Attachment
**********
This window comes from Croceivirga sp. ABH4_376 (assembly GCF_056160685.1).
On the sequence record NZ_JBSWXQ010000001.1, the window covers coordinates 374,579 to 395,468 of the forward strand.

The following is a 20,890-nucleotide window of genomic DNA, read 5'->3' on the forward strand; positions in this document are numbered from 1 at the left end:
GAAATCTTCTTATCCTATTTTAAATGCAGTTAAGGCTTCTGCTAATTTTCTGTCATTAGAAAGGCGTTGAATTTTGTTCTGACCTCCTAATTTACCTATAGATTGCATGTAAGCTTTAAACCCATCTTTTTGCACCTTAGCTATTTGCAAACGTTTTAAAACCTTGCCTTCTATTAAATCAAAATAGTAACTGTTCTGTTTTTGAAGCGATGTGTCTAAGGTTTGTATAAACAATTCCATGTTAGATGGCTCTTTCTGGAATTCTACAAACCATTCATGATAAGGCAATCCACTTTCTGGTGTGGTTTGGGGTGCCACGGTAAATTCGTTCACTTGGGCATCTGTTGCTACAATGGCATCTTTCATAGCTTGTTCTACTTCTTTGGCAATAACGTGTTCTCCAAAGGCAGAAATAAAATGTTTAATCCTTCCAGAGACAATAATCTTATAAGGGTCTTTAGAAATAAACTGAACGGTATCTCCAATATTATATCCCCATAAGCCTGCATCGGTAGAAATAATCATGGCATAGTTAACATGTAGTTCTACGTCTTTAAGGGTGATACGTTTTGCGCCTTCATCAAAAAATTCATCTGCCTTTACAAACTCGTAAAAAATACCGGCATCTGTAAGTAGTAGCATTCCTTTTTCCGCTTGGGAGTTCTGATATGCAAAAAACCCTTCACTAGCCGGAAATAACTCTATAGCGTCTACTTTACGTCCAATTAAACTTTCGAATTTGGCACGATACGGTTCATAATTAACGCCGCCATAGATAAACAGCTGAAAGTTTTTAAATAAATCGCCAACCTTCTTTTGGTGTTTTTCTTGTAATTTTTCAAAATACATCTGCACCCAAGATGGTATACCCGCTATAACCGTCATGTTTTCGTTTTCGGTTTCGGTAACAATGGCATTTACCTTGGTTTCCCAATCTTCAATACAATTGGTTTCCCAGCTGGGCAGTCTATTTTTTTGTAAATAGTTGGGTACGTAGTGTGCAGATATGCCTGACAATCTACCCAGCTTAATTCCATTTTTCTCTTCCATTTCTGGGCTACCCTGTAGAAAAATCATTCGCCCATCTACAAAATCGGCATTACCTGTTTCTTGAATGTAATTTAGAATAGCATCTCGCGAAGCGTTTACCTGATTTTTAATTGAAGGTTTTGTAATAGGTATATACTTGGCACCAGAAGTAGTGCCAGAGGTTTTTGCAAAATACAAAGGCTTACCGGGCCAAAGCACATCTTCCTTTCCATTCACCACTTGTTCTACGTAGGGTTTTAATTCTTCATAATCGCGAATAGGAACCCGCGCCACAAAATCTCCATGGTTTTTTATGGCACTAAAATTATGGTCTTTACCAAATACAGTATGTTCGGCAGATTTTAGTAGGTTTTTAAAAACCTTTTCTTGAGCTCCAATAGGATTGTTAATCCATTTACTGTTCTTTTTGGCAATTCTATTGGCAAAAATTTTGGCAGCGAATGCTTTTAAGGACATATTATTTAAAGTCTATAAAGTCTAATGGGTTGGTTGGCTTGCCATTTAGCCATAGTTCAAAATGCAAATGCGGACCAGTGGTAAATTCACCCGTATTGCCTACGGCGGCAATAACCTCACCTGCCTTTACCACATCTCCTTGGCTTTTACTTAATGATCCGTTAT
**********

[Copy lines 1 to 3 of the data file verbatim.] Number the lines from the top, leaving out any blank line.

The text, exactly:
This window comes from Croceivirga sp. ABH4_376 (assembly GCF_056160685.1).
On the sequence record NZ_JBSWXQ010000001.1, the window covers coordinates 374,579 to 395,468 of the forward strand.

The following is a 20,890-nucleotide window of genomic DNA, read 5'->3' on the forward strand; positions in this document are numbered from 1 at the left end: